Peak oxygen uptake in combination with ventilatory efficiency improve risk stratification in major abdominal surgery.

Kristenson K; Linkoping University, Linkoping, Sweden
Gerring E; Bjornsson B; Sandstrom P; Hedman K

Physiological Reports. 12(1):e15904, 2024 Jan.

This pilot study aimed to evaluate if peak VO2 and ventilatory efficiency
in combination would improve preoperative risk stratification beyond only
relying on peak VO2 . This was a single-center retrospective cohort study
including all patients who underwent cardiopulmonary exercise testing
(CPET) as part of preoperative risk evaluation before major upper
abdominal surgery during years 2008-2021. The primary outcome was any
major cardiopulmonary complication during hospitalization. Forty-nine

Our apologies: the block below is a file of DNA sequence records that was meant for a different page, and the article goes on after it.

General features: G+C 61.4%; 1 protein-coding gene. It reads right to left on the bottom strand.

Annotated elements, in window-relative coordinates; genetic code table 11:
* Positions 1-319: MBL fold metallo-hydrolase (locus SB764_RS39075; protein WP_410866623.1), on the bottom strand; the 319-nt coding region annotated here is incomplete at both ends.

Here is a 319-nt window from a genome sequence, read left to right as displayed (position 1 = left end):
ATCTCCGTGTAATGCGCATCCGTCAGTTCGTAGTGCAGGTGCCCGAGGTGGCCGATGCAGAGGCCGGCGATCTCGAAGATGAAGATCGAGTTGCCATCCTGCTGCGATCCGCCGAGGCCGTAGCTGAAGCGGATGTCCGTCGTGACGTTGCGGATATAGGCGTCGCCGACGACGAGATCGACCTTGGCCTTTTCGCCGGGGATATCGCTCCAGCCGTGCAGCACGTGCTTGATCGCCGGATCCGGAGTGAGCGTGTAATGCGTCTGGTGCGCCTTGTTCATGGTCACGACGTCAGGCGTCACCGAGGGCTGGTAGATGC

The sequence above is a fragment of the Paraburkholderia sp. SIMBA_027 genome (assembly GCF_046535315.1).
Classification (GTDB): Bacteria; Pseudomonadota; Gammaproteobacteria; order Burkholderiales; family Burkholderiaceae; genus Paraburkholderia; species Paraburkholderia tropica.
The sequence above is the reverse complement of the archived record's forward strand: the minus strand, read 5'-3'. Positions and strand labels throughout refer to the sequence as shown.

patients had a preoperative CPET before decision to pursue to surgery
(cancer in esophagus [n = 18], stomach [6], pancreas [16], or liver [9]).
Twenty-five were selected for operation. Patients who suffered any major
cardiopulmonary complication had lower ventilatory efficiency (i.e.,
higher VE/VCO2 slope, 37.3 vs. 29.7, p = 0.031) compared to those without
complications. In patients with a low aerobic capacity (i.e., peak VO2 <
20 mL/kg/min) and a VE/VCO2 slope >= 39, 80% developed a major
cardiopulmonary complication. In this pilot study of patients with
preoperative CPET before major upper abdominal surgery, patients who
experienced a major cardiopulmonary complication had significantly lower
ventilatory efficiency compared to those who did not. A low aerobic
capacity in combination with low ventilatory efficiency was associated
with a very high risk (80%) of having a major cardiopulmonary